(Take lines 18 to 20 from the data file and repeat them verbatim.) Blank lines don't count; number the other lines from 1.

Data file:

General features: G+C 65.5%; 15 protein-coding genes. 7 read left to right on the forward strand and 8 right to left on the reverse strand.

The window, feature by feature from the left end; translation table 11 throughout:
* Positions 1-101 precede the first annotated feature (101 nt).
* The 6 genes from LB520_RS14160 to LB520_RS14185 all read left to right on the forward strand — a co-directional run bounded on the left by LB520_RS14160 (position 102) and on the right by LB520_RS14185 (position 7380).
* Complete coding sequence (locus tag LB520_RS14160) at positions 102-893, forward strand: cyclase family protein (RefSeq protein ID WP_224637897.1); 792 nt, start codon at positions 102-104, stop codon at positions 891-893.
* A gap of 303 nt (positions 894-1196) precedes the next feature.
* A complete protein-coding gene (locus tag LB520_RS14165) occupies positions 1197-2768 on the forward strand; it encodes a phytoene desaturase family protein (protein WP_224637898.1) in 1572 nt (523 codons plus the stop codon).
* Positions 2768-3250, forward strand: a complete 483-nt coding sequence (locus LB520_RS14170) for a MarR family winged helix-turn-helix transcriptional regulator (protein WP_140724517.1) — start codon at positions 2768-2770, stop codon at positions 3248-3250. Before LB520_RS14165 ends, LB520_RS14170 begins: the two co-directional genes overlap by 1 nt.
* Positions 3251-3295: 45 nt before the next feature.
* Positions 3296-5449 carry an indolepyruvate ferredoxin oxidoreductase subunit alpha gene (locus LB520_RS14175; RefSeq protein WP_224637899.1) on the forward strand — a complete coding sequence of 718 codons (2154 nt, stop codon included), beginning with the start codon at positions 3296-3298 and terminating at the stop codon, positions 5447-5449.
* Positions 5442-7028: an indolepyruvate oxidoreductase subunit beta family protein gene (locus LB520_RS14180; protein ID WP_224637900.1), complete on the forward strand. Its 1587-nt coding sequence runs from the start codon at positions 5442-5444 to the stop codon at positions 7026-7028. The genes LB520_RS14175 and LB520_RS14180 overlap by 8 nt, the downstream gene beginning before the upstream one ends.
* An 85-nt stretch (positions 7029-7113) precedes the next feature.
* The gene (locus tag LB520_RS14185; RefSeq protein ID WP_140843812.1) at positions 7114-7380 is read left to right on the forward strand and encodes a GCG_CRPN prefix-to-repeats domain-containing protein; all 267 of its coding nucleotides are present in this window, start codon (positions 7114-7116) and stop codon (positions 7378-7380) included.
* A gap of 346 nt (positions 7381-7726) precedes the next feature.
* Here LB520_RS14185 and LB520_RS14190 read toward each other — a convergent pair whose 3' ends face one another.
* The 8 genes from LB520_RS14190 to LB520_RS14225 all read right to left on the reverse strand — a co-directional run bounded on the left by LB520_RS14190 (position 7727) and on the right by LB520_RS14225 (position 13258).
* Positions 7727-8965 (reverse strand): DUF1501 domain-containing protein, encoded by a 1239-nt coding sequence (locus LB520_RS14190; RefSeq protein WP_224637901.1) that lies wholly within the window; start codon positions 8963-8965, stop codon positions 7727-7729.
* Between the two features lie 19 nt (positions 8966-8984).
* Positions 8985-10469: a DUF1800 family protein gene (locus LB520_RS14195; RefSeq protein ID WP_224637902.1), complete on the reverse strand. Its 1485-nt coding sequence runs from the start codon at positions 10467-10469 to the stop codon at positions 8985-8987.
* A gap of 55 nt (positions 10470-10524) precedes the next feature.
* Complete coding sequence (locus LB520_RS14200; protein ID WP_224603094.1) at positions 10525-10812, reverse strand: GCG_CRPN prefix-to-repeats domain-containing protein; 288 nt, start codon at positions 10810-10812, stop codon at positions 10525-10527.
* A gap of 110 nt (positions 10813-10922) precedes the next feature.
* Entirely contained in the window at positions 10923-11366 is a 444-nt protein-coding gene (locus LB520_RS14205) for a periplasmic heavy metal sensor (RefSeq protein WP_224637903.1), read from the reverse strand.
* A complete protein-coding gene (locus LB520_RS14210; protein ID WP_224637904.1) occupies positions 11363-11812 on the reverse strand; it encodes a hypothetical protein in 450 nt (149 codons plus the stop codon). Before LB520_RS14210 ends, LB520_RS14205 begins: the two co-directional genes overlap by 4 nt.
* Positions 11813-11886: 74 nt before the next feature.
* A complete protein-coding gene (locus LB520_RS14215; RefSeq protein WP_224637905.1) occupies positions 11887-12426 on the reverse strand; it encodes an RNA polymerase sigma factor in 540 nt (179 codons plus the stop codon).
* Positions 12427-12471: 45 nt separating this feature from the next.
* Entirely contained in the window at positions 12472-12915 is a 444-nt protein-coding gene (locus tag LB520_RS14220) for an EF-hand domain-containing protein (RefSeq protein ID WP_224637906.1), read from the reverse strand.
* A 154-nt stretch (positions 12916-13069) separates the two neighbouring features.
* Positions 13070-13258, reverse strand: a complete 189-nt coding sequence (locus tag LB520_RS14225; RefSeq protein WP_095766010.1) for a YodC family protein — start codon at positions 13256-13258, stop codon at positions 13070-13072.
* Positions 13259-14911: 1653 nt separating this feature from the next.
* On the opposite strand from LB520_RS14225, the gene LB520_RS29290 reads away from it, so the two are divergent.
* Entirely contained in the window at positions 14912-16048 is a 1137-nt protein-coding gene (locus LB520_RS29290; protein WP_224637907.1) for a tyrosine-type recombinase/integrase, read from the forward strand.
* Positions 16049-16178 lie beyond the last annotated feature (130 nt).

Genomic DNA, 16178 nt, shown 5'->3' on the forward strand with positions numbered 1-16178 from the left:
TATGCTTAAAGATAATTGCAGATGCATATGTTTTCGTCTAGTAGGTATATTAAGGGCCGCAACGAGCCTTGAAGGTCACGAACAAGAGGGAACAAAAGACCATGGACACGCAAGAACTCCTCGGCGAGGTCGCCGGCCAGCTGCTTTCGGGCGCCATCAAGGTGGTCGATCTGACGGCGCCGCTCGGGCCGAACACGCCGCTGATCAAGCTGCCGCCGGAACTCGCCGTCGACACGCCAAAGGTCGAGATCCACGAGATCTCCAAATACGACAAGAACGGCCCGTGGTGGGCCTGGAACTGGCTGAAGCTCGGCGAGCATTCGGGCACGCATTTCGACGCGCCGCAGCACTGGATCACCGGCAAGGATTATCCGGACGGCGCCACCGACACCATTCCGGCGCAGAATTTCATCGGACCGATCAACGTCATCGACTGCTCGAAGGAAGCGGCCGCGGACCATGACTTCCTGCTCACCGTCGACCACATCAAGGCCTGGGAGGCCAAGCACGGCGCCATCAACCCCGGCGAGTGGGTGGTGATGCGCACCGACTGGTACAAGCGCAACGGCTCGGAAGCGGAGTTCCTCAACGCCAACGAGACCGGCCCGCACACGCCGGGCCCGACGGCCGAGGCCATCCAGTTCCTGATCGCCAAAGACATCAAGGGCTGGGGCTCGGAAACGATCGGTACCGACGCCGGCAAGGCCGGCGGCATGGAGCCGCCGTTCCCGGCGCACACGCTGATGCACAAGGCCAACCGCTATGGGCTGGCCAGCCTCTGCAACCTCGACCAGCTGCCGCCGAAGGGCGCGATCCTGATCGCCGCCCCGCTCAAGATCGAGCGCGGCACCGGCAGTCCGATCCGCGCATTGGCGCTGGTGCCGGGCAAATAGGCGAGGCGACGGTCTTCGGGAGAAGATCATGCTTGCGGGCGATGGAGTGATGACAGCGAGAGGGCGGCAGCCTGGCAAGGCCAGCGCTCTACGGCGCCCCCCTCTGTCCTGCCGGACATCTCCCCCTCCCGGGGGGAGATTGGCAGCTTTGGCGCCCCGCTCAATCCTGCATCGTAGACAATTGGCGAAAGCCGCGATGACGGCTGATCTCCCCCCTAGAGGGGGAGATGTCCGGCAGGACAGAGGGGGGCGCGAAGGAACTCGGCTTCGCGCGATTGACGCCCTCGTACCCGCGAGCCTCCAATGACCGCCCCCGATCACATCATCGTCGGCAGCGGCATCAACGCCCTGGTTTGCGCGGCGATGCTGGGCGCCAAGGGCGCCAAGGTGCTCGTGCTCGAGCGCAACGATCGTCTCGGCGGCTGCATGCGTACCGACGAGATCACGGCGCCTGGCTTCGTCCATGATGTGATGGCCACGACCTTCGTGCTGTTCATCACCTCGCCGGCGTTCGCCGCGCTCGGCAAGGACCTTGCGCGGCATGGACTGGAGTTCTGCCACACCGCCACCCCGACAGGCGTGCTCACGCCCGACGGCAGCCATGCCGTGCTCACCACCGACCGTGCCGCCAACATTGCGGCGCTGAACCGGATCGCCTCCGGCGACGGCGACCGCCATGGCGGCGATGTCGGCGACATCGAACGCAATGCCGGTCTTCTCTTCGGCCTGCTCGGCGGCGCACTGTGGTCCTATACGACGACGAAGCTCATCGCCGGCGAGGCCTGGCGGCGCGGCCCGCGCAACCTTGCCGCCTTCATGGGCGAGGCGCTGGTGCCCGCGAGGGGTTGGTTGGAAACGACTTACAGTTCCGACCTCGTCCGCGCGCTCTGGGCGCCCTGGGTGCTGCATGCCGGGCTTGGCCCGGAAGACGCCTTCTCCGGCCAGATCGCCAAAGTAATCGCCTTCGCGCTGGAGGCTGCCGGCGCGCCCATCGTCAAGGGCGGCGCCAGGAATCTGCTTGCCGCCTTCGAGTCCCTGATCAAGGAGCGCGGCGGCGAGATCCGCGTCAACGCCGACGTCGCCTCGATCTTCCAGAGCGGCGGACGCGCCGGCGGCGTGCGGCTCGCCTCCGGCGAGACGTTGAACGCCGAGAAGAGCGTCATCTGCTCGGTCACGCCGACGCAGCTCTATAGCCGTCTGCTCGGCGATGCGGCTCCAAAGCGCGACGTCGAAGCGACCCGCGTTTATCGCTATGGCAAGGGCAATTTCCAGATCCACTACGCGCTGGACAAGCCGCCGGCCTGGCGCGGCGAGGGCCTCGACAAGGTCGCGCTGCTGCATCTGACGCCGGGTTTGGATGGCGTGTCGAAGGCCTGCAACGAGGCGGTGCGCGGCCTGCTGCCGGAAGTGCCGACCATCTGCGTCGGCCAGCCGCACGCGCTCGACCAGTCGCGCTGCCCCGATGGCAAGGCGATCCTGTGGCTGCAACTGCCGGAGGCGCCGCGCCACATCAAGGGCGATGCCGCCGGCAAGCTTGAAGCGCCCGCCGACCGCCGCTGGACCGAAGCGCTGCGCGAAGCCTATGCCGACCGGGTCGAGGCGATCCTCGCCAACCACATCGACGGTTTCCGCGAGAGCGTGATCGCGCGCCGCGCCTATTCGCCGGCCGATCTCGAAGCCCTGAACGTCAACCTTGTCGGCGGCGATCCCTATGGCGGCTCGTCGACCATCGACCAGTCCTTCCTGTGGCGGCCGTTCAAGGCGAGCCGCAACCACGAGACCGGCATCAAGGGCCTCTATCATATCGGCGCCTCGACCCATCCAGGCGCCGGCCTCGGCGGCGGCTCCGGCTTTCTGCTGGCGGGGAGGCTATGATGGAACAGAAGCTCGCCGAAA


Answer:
* Between the two features lie 19 nt (positions 8966-8984).
* Positions 8985-10469: a DUF1800 family protein gene (locus LB520_RS14195; RefSeq protein ID WP_224637902.1), complete on the reverse strand. Its 1485-nt coding sequence runs from the start codon at positions 10467-10469 to the stop codon at positions 8985-8987.
* A gap of 55 nt (positions 10470-10524) precedes the next feature.